I was assigned to review I Could Never Be Your Woman last year about this time, but the theatrical release date was pushed back at the eleventh hour. The movie then had a fall release date ... which also vanished. Now this romantic comedy starring Michelle Pfeiffer and Paul Rudd and written/directed by Amy Heckerling has gone direct to DVD with no U.S. theatrical release at all. You'd think this must mean the movie is a real stinker, but that's not the case. (Entertainment Weekly has an interview with Heckerling that tells the story behind the release problems, which seem to be grounded in financial and distribution snafus.)

I Could Never Be Your Woman is almost an entertaining, lightweight comedy, except for one flaw: its message is about as subtle as those in a Disney sports movie. Rosie (Pfeiffer) is a 40-year-old TV writer/producer who fears she is growing too old for her job, and too old and ugly for romance. When she falls for Adam (Rudd, who was in Heckerling's Clueless back in 1995), who auditions for a bit part on her show, she continually tries to halt the relationship because the age gap worries her so much. The young people all seem to be jeering at her; the old guys get to be fat and jerky and have no trouble finding work or attractive partners. Meanwhile, her teenage daughter Izzie (Saoirse Ronan) has just started being interested in boys, and she is suffering from body issues too.

If the themes about female insecurity over age and weight and attractiveness were presented in a more subtle way, the movie would have been more effective and probably more fun to watch. Unfortunately, nearly every word out of a woman's mouth in the movie is about these issues. Rosie is hounded by Mother Nature (Tracey Ullman), who continually reminds her of her physical shortcomings compared to the younger women around her. Izzy writes parodies of Britney Spears and Alanis Morrisette songs with lyrics about how women are perceived. I don't think it's unrealistic that every woman in this movie has body issues, or even that they talk or think about them, but the strident dialogue plus the songs plus Mother Nature plus hints elsewhere in the movie start to wear you down after awhile. It's not feminist polemic, either -- the women in this movie are a lot happier when they're dating, and they're less interested in their work than they are in their relationships, for the most part. And then there's the "catfight," complete with hairpulling, that definitely feels like a throwback.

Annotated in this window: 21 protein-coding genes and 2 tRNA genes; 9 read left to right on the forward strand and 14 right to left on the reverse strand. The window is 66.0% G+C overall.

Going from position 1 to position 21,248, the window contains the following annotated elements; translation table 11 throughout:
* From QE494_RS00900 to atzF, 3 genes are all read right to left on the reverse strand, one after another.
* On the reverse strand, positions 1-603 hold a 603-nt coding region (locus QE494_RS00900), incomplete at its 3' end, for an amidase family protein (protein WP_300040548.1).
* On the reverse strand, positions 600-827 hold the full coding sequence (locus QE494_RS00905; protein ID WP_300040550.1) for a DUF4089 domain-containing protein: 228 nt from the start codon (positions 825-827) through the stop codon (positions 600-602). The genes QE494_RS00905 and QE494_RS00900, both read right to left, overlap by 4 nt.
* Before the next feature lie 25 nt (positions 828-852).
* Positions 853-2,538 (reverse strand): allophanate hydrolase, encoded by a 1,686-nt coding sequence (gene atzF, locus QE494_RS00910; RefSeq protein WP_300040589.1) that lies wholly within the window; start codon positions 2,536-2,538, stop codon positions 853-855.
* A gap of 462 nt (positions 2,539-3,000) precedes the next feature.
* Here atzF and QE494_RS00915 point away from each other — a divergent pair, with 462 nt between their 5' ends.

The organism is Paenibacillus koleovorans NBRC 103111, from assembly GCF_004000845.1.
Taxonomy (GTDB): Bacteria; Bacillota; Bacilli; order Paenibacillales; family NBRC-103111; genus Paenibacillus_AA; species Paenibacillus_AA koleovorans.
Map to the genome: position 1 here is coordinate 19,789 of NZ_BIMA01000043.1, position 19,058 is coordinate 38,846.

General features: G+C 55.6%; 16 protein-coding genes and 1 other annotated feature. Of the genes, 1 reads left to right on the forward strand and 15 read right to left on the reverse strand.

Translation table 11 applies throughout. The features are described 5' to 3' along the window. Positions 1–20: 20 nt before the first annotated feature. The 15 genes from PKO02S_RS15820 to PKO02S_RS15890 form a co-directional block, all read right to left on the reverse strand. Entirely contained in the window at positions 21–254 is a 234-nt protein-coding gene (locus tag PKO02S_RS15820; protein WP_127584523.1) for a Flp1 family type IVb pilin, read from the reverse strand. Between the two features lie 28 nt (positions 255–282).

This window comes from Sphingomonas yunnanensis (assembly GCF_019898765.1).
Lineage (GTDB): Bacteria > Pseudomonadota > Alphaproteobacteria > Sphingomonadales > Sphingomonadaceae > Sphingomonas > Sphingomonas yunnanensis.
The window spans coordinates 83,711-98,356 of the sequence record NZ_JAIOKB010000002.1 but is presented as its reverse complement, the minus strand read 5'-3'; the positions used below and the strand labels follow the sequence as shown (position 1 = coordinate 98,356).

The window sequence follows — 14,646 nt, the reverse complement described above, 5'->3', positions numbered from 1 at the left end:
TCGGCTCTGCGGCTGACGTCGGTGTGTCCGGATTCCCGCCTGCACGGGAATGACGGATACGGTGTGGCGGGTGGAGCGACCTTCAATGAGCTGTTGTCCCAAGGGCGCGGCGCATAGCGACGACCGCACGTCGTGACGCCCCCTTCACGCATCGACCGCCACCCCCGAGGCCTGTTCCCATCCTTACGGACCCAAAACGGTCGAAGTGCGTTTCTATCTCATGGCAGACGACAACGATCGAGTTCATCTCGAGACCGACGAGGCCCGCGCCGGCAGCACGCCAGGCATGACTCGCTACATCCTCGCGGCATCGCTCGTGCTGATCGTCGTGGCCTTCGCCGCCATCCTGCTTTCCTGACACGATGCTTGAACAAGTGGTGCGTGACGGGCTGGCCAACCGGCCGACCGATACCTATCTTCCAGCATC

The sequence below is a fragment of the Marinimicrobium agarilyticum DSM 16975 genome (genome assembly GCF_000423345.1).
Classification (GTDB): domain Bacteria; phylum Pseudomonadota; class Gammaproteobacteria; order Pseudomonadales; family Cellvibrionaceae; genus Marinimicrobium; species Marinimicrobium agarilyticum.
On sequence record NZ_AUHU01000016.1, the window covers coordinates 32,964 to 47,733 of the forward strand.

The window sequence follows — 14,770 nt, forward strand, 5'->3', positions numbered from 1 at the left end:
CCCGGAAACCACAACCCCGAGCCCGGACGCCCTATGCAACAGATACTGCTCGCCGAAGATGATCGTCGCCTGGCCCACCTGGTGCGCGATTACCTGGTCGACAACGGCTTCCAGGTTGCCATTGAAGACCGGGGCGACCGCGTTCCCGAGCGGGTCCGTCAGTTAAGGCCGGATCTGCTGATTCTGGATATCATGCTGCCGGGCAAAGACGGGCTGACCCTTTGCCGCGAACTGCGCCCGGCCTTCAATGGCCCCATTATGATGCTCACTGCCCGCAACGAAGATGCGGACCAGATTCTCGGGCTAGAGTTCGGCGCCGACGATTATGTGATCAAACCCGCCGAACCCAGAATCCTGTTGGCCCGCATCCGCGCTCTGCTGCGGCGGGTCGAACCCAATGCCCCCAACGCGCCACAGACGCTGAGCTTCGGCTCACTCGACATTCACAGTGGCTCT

On the other hand, if you can get past the heavy-handed message, the actors in this movie are at their comic best, and make this movie worth watching. Rudd and Pfeiffer make a fun (and very attractive) couple, and Jon Lovitz is strangely believable as Rosie's ex-husband. Fred Willard pops in periodically as a network exec, Stacey Dash (also in Clueless) is a wonderfully pouty and bitchy teen star, and you'd never know that Saoirse Ronan was Irish from her performance as a Southern California pre-teen. Tracey Ullman seems superfluous as Mother Nature -- normally I love watching the actress, but I think the movie would have been better without the character.

The DVD also contains some deleted scenes and a commentary track from director Amy Heckerling and producer Cerise Hallam Larkin. I only made it through about half the commentary track, which talks primarily about the challenges presented in shooting most of this film in England -- a lot of the supporting cast is British, although you'd never know it from their flawless West Coast accents.

I Could Never Be Your Woman is a good DVD rental if you want a light comedy with a little romance and a charming cast. And it did one wonderful thing for me -- I was able to overcome my disappointment with Paul Rudd as a romantic lead from Over Her Dead Body. My Paul Rudd crush has been happily restored.